Looking after keys is a tedious task, but ineffective control can literally leave a company’s doors open to crime in various forms. Electronic locks offer a high-tech solution, and modern technologies have even infiltrated the domain of physical keys through innovative key management systems.
According to Morse Watchmans’ Joe Granitto, the software platforms used for managing physical keys and those managing virtual keys are still separate entities, but integration into an holistic access management system is a hot trend in the industry. “We are fully integrated with Lenel, Honeywell, Software House and Amag,” he explains. “Customers are looking for one central point to manage users and not in every system they purchase.”
The company offers the KeyWatcher system for physical key management, which he says can receive user, card and access group data from the access control system, and also send back transactions and alarm info to the access control system.
“There is much more to modern key management than simply showing who took which key, and when,” says Granitto. “We started with a few basic features and that has grown substantially. Integration is huge now, where in the early days it barely existed, and the software platform has also grown. There are dozens of powerful features and other functions that define the industry leaders. Operations and security managers are looking for complete control of their keys. They want to know when a key goes out and when it comes back. They want to be e-mailed if a key is overdue or if an alarm occurs. They want customised reports predefined and sent to them automatically. They want systems networked and keys to be able to be returned to any KeyWatcher they have.”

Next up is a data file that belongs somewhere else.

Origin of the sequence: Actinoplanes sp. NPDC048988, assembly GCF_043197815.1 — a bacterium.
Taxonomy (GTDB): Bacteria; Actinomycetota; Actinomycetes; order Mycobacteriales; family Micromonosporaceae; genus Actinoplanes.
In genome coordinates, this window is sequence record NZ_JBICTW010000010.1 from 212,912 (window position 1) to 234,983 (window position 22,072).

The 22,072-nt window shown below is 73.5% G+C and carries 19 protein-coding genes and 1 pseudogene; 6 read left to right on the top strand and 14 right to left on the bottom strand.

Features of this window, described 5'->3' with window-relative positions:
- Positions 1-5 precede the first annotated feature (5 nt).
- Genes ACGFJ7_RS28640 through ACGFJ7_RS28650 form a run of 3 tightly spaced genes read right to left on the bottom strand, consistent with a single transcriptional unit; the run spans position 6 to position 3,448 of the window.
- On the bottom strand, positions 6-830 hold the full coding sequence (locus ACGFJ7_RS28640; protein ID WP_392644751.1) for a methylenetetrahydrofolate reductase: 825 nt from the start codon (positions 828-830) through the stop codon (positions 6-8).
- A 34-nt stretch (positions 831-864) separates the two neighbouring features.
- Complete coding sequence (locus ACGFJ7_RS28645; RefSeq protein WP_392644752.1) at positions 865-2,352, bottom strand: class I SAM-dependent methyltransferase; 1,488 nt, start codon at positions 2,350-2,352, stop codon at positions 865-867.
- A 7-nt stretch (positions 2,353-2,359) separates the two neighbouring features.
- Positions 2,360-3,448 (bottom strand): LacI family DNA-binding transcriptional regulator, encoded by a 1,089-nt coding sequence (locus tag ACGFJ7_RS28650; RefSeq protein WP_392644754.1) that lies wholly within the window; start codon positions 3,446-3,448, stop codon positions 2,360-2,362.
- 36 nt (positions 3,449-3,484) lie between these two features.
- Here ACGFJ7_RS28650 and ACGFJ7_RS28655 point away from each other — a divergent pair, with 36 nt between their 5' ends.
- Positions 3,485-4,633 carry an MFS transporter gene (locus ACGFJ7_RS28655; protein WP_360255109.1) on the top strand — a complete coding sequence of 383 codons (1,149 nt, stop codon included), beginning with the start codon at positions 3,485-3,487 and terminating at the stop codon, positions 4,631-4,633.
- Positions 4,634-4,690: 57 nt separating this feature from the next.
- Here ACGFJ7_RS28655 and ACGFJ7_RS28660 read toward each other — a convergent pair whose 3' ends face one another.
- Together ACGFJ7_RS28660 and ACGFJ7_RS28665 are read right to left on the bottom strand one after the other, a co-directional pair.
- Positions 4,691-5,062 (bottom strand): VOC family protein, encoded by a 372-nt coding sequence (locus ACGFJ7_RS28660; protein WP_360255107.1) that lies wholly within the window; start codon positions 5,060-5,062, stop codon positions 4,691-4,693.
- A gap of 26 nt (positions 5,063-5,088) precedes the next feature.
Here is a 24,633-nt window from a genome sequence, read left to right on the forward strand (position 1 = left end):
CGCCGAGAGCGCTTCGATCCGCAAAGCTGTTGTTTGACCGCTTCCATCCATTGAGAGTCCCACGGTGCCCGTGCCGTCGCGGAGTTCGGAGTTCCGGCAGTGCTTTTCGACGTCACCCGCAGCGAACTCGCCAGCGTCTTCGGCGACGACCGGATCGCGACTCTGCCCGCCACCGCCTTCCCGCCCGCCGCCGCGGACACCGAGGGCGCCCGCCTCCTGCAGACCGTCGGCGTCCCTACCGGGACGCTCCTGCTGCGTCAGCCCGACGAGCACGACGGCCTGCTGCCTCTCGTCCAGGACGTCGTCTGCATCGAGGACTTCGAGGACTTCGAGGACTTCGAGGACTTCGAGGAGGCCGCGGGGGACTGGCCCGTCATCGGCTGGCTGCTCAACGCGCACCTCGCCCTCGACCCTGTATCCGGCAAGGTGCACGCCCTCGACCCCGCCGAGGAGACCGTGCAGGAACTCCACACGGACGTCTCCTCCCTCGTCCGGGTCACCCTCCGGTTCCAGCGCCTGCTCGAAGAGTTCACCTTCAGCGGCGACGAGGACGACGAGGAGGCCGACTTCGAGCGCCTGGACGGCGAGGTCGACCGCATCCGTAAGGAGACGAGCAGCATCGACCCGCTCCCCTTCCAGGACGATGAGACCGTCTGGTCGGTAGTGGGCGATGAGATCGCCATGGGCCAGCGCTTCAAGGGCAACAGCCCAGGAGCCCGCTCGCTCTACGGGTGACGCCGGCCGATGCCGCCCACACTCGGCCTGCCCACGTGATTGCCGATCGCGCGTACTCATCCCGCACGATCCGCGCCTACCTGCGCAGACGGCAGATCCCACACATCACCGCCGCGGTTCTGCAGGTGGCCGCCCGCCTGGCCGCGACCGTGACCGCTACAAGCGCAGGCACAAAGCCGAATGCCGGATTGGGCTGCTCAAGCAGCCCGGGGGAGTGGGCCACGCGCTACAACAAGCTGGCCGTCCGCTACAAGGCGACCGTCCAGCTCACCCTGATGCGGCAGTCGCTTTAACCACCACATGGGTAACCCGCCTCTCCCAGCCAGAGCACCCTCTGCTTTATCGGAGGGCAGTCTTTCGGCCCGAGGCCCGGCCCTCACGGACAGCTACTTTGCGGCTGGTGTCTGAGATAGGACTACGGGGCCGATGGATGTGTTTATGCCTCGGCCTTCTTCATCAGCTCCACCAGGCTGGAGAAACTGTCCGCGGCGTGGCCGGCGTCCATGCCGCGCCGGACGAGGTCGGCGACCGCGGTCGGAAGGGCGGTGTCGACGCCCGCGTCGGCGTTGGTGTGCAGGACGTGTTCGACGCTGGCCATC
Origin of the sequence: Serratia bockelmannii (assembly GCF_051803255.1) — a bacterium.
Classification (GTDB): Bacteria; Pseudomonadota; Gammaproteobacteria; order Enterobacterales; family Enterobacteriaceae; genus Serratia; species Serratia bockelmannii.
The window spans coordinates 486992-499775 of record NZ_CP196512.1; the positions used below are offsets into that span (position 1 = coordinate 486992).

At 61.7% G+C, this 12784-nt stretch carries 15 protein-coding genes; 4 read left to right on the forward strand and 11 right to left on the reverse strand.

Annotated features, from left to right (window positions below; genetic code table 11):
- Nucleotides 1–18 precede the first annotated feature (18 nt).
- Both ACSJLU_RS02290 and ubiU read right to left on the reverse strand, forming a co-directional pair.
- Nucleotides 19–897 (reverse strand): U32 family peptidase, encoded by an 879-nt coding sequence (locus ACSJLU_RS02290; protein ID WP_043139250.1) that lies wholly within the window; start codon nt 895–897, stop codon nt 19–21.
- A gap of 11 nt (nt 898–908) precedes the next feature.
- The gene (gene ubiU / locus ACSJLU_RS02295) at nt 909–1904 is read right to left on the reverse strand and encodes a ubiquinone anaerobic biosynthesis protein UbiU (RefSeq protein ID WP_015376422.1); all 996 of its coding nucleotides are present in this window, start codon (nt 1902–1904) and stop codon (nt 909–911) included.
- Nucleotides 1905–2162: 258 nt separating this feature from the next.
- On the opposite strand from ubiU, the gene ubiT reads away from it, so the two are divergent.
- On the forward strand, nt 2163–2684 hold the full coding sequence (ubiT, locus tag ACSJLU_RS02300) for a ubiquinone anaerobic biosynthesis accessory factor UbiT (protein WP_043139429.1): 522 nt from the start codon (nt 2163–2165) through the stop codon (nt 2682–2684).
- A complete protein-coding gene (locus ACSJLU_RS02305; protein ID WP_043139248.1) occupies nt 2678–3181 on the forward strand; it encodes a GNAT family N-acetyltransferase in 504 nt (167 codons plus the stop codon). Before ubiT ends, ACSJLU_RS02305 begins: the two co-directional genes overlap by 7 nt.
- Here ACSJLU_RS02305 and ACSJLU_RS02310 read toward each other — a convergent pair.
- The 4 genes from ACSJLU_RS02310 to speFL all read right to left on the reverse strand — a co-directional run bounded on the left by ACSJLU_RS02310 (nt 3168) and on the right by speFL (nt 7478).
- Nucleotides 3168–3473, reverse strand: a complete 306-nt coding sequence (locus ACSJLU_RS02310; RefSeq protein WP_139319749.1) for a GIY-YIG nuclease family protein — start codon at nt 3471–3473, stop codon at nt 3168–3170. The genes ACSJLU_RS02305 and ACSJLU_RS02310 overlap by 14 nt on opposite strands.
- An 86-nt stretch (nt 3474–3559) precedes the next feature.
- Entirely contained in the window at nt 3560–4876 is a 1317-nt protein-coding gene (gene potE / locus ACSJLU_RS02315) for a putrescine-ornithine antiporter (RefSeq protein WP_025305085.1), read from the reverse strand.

Johannes Tlhabi from ZKTeco supports Granitto’s statement that there is still a divide between software platforms used for managing physical keys and those managing virtual keys. “The reason for this is partly because these two have always existing as two different facets of key management, where the former emanates from the physical security point of key management and the latter more from a logical perspective of key management. The physical security product innovators have never entirely embraced the methods applied by the logical security innovators and the opposite also holds,” he says.
Management is crucial
Tlhabi goes on to say that key management has had to adopt a higher-security approach since some of the keys that are managed today provide access to intricate operations that can lead to serious security breaches; breaches that can run into millions of rands in losses, and can seriously endanger productivity or even cause injuries or loss of life if such keys were to fall into the wrong hands. Therefore a lot more now needs to be known about a key, its authorised users, the times that it can be used and the procedures that must be adhered to.